Karl G. Jansky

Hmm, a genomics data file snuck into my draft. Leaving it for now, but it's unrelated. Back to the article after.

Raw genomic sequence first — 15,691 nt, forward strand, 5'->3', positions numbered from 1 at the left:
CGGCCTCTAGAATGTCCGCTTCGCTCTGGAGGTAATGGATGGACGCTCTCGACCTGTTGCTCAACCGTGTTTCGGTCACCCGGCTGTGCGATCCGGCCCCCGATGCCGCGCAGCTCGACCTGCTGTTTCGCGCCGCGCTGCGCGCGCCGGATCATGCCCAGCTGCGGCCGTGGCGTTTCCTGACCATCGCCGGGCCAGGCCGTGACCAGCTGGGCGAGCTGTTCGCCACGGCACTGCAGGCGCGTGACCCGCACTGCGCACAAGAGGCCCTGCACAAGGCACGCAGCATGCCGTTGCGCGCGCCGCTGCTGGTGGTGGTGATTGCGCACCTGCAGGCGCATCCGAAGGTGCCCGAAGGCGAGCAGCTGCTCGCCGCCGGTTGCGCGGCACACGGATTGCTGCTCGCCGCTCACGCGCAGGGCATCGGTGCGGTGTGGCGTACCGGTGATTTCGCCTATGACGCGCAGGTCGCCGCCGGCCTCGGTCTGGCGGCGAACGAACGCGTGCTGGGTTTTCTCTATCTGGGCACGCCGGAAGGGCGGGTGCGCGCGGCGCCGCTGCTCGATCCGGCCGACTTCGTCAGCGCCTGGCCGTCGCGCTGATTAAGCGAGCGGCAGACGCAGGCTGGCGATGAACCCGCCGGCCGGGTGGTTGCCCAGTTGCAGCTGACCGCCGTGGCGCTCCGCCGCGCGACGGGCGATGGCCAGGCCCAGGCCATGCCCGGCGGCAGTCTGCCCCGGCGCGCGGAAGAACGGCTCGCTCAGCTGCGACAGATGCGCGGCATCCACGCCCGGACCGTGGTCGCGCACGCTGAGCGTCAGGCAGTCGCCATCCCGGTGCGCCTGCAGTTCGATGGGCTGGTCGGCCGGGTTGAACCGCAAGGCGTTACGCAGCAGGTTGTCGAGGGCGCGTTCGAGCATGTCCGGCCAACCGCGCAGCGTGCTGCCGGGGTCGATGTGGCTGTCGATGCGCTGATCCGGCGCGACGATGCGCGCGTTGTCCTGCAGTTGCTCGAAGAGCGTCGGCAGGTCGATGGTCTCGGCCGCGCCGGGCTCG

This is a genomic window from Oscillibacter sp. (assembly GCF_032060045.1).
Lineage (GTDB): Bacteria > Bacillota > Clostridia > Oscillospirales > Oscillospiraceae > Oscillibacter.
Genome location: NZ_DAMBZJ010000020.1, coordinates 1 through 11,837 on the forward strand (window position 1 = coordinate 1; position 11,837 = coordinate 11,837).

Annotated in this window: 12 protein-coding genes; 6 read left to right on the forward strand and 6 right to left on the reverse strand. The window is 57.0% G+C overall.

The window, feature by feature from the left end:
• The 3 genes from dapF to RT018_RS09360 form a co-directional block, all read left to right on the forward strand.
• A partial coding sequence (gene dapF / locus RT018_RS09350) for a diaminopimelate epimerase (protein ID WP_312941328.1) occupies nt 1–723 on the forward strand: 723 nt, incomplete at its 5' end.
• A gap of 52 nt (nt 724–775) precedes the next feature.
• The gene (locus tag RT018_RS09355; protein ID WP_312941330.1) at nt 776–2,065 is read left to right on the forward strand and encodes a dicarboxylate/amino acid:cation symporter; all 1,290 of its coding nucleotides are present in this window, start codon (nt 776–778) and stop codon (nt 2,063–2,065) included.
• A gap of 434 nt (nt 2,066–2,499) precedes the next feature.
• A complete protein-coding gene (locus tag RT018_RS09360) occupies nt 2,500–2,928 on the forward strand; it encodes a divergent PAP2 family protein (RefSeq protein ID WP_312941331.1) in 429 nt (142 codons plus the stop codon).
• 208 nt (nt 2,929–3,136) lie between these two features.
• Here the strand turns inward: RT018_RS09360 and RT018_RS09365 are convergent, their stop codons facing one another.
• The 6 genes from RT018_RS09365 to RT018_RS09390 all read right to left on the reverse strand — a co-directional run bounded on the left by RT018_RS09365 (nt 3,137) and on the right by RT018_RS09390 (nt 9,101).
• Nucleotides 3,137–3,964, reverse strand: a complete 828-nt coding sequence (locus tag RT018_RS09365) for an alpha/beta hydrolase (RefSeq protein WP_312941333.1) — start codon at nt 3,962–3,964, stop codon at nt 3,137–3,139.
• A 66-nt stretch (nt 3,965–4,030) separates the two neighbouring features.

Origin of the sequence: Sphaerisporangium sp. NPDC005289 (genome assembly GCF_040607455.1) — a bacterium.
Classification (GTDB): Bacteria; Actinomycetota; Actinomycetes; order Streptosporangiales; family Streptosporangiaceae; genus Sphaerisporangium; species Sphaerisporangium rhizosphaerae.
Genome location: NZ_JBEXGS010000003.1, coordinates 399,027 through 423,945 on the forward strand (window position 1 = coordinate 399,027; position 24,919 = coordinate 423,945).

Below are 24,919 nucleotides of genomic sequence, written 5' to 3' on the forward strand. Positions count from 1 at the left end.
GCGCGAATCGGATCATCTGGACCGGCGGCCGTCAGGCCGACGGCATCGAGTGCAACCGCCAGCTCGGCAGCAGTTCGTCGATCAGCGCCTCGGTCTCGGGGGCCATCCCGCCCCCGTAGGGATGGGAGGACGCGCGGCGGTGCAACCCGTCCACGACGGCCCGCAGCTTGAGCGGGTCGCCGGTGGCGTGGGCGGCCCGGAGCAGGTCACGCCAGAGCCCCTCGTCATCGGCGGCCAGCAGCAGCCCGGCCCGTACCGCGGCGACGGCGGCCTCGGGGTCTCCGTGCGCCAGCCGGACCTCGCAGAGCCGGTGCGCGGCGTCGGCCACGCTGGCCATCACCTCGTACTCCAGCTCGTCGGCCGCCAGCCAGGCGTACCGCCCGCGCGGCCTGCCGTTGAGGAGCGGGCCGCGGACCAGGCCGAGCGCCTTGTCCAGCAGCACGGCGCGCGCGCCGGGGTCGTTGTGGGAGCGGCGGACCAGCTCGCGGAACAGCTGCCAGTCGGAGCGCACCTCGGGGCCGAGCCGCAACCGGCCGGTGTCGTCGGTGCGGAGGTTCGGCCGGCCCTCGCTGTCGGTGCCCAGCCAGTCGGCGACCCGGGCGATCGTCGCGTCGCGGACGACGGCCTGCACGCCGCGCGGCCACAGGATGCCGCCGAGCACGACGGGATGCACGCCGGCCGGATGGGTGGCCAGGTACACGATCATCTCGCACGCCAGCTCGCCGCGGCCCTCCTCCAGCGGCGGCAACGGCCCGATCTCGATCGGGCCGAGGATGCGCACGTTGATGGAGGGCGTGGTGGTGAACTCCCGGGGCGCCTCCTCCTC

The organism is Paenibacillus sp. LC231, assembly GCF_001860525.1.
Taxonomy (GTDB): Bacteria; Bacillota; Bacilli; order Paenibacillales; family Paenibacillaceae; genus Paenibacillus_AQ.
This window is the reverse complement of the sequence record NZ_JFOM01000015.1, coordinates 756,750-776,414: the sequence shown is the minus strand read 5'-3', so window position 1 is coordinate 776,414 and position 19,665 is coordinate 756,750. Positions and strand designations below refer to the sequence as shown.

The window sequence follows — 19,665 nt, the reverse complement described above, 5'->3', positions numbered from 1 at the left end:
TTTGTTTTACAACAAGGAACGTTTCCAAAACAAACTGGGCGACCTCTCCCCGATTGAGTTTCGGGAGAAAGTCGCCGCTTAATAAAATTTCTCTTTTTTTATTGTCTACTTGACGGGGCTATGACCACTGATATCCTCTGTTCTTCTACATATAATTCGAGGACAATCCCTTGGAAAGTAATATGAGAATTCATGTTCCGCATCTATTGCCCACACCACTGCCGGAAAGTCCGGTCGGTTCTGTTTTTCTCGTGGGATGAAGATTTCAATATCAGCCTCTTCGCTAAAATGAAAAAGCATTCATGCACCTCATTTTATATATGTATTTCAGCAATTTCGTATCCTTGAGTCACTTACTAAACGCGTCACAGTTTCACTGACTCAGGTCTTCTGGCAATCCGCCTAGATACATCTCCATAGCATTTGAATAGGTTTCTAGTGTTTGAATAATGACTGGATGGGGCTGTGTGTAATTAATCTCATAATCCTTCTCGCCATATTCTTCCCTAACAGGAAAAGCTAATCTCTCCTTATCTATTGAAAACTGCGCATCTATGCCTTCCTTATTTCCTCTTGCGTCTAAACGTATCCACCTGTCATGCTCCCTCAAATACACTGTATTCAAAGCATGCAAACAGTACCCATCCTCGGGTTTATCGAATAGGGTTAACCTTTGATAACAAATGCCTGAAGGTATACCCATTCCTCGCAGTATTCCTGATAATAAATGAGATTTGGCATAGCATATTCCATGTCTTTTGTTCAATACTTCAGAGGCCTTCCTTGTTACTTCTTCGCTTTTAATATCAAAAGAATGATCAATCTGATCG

Sixty years ago this month, the PROCEEDINGS OF THE INSTITUTE OF RADIO ENGINEERS (IRE) included Karl Jansky’s classic paper reporting reception of “electromagnetic waves of an unknown origin” but believed to be from “some source outside the solar system.” Jansky, a research engineer with the Bell Telephone Laboratories, stated that he initially had detected the mysterious waves in 1931 and had continued with a “comprehensive study of them ” during 1932. He had used a slowly rotating directional antenna, a receiver tuned to 14.6 m, and a chart recorder to obtain data on the direction and intensity of the waves as a function of time. Analysis of the data led Jansky to conclude that “the waves come, not from the sun, but from a direction which remains constant throughout the year.” He noted that the waves seemed to come approximately from the direction of Sagittarius in the Milky Way although his system was not accurate enough to identify a specific source. Continue reading